Every state usually has a law that protects medical professionals who assist in an emergency. These laws are called good Samaritan laws because they protect you when you are doing a good deed to help someone else without working in a professional capacity. There are certain points to such laws that are important to understand, specifically the law as it is in Georgia.

The Georgia Code explains the state’s so-called Good Samaritan law applies only to you if you are not charging a fee for your services. If you are simply offering your services out of good faith and in the heat of the moment without expecting anything in return, then the law covers you.

It is also important to note that this law also only protects you if you have a license to practice medicine. You need to be a medical professional of some type, whether that is a doctor, nurse or emergency technician.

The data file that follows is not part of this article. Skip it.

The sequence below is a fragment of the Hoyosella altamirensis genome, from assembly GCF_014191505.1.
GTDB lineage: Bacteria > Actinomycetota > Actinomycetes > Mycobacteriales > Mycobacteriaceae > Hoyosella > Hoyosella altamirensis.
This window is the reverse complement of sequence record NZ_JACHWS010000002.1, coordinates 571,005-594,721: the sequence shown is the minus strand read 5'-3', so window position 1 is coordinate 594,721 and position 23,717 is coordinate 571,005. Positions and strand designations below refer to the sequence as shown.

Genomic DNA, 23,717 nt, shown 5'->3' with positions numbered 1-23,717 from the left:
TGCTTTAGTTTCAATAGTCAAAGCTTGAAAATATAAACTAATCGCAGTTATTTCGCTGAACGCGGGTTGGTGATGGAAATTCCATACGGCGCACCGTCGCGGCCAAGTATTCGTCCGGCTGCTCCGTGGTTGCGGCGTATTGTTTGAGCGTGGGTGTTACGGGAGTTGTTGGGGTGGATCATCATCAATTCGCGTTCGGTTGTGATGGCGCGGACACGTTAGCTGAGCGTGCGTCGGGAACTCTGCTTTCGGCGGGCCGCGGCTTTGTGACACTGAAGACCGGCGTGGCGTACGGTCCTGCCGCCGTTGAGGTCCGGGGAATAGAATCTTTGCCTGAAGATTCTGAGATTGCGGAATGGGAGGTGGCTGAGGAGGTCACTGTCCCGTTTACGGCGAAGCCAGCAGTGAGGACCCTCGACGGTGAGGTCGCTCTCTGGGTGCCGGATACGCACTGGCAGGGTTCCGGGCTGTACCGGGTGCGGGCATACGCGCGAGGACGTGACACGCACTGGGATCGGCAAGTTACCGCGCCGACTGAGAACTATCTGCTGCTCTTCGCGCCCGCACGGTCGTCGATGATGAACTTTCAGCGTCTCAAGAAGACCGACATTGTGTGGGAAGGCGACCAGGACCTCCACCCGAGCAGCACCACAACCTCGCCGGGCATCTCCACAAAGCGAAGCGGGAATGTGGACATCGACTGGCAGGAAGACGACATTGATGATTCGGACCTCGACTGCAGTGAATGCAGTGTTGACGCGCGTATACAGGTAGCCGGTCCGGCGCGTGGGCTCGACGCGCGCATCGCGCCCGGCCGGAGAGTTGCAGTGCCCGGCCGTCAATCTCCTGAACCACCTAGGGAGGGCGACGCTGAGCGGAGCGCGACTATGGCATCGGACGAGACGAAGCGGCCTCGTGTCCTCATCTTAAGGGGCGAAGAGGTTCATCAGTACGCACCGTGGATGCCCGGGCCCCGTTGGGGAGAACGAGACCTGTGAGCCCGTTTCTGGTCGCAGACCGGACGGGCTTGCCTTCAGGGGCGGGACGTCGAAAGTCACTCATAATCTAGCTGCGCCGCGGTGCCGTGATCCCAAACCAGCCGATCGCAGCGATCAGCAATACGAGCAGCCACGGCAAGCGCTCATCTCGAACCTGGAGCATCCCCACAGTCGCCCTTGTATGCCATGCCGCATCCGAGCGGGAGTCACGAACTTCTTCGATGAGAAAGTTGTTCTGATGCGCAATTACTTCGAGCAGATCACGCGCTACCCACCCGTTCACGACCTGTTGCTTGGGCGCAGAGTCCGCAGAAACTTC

Finally, the situation needs to be an emergency. For example, if you come upon an accident and assist with the victims, then this would qualify as an emergency. Another good example is providing the Heimlich maneuver to someone who is choking.

The law goes on to say that you have protection against liabilities from the services you offer if you meet all these criteria. This means that the person you helped or the person’s family cannot sue you for death or injury arising the situation. It also covers you against having to follow up or ensure the person gets additional care after your initial involvement. This information is for education and is not legal advice.

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